Saturday, May 26, 2007
Quick with scissors
With a few dozen rapid snips of scissors, Hou-Tien Cheng can transform a paper plate into a dragon hat or an ordinary sheet of white paper into SpongeBob SquarePants.
The New Jersey man is one of the best-known masters of ancient Chinese, freeform paper cutting, who demonstrates his skills at schools and conventions across the United States.
He boasts that he “will create any subject you can think of in paper cuts ... quicker than two bites of a cookie.” And, he can.
Historians believe paper cutting was born in North Chinese houses where people once felt a need to dress up their dull, paper windows coated with tung oil with red cutouts of flowers.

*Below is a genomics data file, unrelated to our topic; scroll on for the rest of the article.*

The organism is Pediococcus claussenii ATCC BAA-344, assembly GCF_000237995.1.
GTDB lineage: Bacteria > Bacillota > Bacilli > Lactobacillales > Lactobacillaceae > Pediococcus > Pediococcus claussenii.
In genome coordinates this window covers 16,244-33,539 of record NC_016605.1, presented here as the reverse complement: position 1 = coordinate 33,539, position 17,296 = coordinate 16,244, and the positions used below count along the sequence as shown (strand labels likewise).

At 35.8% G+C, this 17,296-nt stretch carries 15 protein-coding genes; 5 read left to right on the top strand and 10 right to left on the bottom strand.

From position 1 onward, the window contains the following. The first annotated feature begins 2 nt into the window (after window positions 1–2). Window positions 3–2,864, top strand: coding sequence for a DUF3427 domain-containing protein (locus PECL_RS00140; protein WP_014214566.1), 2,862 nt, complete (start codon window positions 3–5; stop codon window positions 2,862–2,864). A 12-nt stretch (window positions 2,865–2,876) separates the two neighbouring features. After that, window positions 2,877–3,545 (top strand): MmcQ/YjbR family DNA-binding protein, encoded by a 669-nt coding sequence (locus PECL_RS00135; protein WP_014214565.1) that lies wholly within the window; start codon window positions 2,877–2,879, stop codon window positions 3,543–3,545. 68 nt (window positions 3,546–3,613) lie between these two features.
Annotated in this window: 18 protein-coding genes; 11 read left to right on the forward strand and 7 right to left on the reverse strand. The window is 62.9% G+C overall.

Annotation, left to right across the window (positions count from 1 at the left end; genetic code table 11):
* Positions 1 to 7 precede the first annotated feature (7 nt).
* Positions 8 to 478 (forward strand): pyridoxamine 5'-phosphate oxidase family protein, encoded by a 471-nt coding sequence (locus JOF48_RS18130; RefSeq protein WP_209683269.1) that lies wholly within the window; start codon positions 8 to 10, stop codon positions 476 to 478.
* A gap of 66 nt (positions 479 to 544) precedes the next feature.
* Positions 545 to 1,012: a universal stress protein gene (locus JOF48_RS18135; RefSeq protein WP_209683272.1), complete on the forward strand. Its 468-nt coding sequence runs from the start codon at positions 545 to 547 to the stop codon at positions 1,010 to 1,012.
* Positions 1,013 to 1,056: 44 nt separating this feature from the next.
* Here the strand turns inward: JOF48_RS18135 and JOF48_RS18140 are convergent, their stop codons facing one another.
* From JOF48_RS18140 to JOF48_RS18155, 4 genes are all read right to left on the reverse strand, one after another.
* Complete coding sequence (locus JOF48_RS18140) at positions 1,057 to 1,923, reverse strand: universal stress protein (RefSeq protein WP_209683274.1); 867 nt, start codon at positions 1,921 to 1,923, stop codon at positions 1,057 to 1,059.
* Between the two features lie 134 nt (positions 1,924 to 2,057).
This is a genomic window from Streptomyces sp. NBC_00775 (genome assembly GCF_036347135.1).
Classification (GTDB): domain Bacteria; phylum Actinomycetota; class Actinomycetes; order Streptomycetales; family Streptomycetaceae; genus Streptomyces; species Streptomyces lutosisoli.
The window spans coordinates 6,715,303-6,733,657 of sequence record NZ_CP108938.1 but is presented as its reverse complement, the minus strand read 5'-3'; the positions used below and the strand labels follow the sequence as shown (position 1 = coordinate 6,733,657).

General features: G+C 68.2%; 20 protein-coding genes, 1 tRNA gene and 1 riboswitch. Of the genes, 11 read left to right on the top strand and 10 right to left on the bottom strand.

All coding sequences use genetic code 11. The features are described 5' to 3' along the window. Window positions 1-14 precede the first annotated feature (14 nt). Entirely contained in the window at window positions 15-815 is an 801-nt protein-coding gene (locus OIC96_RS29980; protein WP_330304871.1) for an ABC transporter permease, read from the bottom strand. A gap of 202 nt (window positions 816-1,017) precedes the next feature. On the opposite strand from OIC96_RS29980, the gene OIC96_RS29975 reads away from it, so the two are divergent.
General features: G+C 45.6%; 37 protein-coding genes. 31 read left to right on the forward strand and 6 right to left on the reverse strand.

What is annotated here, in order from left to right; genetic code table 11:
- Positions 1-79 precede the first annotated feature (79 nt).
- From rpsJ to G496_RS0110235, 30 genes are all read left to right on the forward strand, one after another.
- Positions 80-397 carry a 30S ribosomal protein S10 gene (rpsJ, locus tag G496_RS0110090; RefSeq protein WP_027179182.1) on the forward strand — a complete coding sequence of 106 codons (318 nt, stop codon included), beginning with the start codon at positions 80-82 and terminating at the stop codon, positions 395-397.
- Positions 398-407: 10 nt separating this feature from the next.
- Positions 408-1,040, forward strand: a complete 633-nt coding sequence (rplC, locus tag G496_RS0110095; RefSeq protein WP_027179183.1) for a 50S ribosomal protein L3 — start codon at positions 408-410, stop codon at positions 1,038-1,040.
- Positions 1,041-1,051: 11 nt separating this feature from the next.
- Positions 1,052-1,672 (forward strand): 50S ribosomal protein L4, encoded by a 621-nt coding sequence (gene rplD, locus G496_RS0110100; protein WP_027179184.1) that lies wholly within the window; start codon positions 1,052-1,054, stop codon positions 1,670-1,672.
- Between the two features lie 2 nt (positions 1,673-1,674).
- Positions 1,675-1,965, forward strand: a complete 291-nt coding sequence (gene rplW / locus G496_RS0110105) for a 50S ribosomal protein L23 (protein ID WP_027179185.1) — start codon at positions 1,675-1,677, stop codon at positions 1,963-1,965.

Cheng learned this artform from his grandfather as a child before immigrating from Taiwan to the United States.
He drew a steady stream of visitors to his booth at the Pittsburgh Folk Festival over the Memorial Day holiday weekend. He also has made a string of television appearances since 1970, including a role in a 2003 Citibank commercial.
Slovenian folk dancers spun in circles on the main stage, wearing colorful, traditional costumes, while Cheng worked his magic before a young couple who were amazed by his skills.
And, I broke out my wallet and gladly paid $4 for a matted black and white Cheng design of two panda bear. Without notice, he slipped a small, cool paper cut of a unicorn into my bag.